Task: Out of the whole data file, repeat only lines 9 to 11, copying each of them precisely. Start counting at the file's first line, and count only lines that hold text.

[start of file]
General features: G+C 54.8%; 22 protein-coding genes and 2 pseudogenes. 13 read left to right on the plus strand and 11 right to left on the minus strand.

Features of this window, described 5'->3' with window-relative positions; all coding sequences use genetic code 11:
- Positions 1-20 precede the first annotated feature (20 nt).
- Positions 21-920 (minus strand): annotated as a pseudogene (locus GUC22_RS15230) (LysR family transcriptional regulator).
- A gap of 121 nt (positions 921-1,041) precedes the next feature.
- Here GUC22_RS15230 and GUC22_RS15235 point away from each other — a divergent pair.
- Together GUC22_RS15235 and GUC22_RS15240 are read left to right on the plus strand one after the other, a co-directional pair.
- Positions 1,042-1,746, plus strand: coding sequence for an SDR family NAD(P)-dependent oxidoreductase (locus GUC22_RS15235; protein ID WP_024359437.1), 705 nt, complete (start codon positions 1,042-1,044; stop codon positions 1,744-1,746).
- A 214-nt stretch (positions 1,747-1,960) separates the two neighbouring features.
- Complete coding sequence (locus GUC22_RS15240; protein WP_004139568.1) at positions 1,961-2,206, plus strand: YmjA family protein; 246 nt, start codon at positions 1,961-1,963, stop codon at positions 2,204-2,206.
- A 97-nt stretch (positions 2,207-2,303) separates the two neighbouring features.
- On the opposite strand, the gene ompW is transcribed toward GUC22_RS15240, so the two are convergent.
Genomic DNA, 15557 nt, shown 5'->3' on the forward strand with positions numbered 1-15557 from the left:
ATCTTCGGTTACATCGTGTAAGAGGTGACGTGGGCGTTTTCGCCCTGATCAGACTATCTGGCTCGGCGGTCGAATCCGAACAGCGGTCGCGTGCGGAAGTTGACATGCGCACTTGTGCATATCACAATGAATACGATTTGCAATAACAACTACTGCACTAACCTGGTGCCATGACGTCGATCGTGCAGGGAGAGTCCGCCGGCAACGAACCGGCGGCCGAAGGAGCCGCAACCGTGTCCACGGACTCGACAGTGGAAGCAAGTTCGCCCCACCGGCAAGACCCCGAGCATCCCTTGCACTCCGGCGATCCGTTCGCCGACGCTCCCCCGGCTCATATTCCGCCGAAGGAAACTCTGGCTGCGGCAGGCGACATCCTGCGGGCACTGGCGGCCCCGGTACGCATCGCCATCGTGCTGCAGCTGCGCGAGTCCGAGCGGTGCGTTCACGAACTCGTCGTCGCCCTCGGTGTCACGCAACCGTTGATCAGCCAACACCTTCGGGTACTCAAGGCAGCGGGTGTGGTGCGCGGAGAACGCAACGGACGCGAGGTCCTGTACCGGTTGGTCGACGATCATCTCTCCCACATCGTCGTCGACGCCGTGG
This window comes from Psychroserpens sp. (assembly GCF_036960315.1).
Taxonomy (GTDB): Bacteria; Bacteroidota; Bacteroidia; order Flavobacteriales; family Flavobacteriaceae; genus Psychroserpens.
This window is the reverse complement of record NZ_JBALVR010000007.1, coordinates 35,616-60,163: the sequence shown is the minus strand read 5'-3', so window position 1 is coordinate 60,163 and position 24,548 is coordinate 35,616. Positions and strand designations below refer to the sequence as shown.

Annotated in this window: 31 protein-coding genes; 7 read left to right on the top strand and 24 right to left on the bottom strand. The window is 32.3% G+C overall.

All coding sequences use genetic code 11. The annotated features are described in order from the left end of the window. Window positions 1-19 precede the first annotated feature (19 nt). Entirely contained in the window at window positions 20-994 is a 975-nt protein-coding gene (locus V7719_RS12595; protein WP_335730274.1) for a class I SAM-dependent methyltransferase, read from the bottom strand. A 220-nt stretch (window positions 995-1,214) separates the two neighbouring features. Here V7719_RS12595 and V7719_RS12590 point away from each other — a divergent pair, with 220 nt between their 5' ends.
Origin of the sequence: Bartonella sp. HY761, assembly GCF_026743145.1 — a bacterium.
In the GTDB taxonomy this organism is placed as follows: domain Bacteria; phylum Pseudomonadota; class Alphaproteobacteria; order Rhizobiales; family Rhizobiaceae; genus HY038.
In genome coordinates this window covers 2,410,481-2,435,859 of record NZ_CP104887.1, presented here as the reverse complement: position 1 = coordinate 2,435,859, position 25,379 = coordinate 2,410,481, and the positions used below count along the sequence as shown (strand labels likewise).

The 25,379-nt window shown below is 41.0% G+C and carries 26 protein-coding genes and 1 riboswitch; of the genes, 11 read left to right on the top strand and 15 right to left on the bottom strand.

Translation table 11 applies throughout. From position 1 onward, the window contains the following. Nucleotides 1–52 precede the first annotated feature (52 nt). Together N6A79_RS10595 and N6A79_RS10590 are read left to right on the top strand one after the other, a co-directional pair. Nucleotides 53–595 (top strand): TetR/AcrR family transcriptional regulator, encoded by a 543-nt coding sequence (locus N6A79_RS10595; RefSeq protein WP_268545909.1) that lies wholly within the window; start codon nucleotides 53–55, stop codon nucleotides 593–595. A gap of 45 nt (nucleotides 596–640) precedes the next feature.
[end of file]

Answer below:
- A 214-nt stretch (positions 1,747-1,960) separates the two neighbouring features.
- Complete coding sequence (locus GUC22_RS15240; protein WP_004139568.1) at positions 1,961-2,206, plus strand: YmjA family protein; 246 nt, start codon at positions 1,961-1,963, stop codon at positions 2,204-2,206.
- A 97-nt stretch (positions 2,207-2,303) separates the two neighbouring features.